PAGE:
In Southeast Alaska this summer, researchers have seen extremely high levels of toxins in mussels and clams plucked from beaches, prompting state health officials last week to warn that harvesting and eating shellfish is risky, sometimes even deadly.
The warning is a familiar one. State health officials regularly caution Alaskans that it’s unsafe to eat shellfish they’ve collected themselves because they may contain toxins that can lead to a disease called paralytic shellfish poisoning.
What’s different in recent years: “We’re seeing warmer water and we’re seeing an increased frequency of (harmful algal) blooms,” said Ginny Eckert, associate director for research at Alaska Sea Grant, a statewide program headquartered at the University of Alaska Fairbanks. The blooms of toxic algae are linked to paralytic shellfish poisoning.
By Wednesday, the Alaska Department of Health and Social Services had not yet received reports of anyone sickened by paralytic shellfish poisoning. Many times the disease goes unreported because symptoms are mild, said Joe McLaughlin, epidemiologist with the Alaska Department of Health and Social Services. But if enough of the toxin is ingested, it can kill you, he said.
“The state of Alaska does not recommend that people engage in recreational or subsistence harvesting because of the potential seriousness of this disease,” McLaughlin said.
While commercial operations are required to have their products tested for toxins, the state doesn’t have a program to test beaches where shellfish are harvested recreationally.
Shellfish that can contain the toxins include clams, mussels, oysters, geoducks, cockles and crab viscera, known as crab butter.
So far this year, elevated levels of the harmful toxins have been found in shellfish foraged from Southeast Alaska to the Gulf of Alaska, the Aleutian Islands and Kodiak Island, McLaughlin said. In some cases, the levels soared above the federal safety standard.
For instance, a blue mussel from a Juneau beach collected June 18 had toxin levels 55 times higher than what’s safe for eating, said Kari Lanphier, environmental lab manager at the Sitka Tribe of Alaska, a member of the Southeast Alaska Tribal Ocean Research network.
A butter clam from that beach had levels more than 30 times above the safety standard, and a mussel from Ketchikan had levels more than 15 times higher, she said.
High levels of toxin have also been found in cockles and littleneck clams, she said.
In the research network’s three years in operation, Lamphier said, “we have not seen levels like this before. … We’ve also never seen so many communities be so far above the regulatory limit.”
The culprit: Toxic algae. The algae lies dormant in sediment on the ocean floor, awaiting the right conditions to grow, Eckert said. That generally means sunshine and calm waters at 50 to 55 degrees.
Sometimes the waters in Southeast Alaska are too cold or it’s too stormy to foster toxic blooms. But in recent warmer years, the waters have hit the temperature zone more often, Eckert said.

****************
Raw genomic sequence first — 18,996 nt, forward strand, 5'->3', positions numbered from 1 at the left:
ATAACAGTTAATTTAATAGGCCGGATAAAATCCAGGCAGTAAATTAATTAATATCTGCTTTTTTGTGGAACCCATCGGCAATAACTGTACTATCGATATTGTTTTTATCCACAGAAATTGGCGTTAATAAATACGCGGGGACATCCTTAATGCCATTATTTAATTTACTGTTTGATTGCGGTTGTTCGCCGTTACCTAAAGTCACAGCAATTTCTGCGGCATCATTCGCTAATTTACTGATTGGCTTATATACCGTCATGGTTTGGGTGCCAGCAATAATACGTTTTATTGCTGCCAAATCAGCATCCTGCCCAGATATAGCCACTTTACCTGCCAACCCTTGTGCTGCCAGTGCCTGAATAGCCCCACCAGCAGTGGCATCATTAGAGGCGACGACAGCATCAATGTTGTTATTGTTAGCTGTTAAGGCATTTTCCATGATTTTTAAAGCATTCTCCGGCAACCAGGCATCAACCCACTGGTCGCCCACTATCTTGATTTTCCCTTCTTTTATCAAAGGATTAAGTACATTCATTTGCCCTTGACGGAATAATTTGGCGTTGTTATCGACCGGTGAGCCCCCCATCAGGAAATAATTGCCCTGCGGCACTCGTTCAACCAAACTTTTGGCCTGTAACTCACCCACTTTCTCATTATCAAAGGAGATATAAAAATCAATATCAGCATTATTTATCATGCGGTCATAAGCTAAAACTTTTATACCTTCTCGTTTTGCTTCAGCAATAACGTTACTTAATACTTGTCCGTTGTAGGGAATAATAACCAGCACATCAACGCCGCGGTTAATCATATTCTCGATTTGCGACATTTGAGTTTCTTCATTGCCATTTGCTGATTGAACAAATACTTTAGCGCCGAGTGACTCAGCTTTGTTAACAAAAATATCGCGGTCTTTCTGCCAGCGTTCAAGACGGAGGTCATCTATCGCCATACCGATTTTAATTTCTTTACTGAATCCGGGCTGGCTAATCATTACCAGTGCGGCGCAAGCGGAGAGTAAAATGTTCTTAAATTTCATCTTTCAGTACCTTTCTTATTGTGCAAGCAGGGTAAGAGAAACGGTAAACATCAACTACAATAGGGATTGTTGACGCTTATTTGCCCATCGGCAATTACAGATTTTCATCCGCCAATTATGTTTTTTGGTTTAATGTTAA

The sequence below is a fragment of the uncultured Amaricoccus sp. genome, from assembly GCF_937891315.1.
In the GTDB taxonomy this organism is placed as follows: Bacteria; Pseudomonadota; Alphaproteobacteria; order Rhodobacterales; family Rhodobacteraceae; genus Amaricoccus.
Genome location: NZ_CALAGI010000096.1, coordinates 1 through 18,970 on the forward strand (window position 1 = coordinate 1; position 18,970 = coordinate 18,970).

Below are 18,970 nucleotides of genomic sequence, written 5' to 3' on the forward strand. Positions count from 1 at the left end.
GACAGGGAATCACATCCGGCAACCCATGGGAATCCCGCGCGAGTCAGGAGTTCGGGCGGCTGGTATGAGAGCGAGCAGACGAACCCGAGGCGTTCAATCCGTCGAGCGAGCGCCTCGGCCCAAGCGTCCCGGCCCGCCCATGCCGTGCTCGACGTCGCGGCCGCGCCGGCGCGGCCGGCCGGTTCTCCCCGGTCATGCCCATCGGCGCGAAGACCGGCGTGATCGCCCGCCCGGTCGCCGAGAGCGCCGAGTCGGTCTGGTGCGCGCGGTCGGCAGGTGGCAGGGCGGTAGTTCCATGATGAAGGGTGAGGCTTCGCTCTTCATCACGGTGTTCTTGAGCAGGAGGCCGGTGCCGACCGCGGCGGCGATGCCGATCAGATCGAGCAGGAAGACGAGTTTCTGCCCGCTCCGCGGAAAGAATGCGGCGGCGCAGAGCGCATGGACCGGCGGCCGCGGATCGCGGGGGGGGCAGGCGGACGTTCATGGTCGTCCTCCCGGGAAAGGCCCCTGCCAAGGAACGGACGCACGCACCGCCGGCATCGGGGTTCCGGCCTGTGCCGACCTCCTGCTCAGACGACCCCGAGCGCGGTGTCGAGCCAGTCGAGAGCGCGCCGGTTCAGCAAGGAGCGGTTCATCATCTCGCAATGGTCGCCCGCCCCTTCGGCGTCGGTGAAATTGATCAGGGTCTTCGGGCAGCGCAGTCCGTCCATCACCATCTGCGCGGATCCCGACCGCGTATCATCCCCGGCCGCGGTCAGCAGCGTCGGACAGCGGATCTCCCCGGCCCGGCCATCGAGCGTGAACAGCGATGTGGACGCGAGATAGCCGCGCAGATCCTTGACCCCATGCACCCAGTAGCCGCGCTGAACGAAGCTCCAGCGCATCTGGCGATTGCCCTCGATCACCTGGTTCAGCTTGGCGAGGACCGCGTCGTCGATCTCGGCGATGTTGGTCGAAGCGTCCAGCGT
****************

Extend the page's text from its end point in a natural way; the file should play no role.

“We're reaching that critical threshold in more years than we are in the past, so there is a link between warming and frequency of blooms,” Eckert said.
To eat, shellfish filter water through their systems, extracting food such as algae. Toxic algae can accumulate in shellfish tissues. Shellfish are resistant to the toxins but can pass them on to humans and animals who eat them, inducing paralytic shellfish poisoning.
The toxins are impossible to detect without testing, and they cannot be cooked out, McLaughlin said.
“These toxins are colorless, odorless and tasteless,” he said.
Symptoms of paralytic shellfish poisoning may appear within minutes or a couple hours of eating toxic shellfish. Early warning signs include tingling of the lips and tongue. That may progress to tingling of the fingers and toes, loss of muscle control and difficulty breathing. At its worst, if the concentration of the toxin is high enough, the poisoning may lead to paralyzed muscles of the chest and abdomen, resulting in death in hours, McLaughlin said. There is no antidote.
“Some of these toxins are 1,000 times more potent than cyanide, and toxin levels contained in a single shellfish can be fatal to humans,” according to the Alaska Division of Public Health.
Since 1993, four people have died from paralytic shellfish poisoning in Alaska, and there have been at least 120 cases of people sickened by it, according to reports received by the state health department.
Anyone who chooses to consume shellfish that weren’t commercially harvested should not eat alone, McLaughlin said. If symptoms arise, seek medical attention immediately, he said.
Suspected cases of paralytic shellfish poisoning should also be reported to the state Section of Epidemiology at 907-269-8000 or, after business hours, 1-800-478-0084.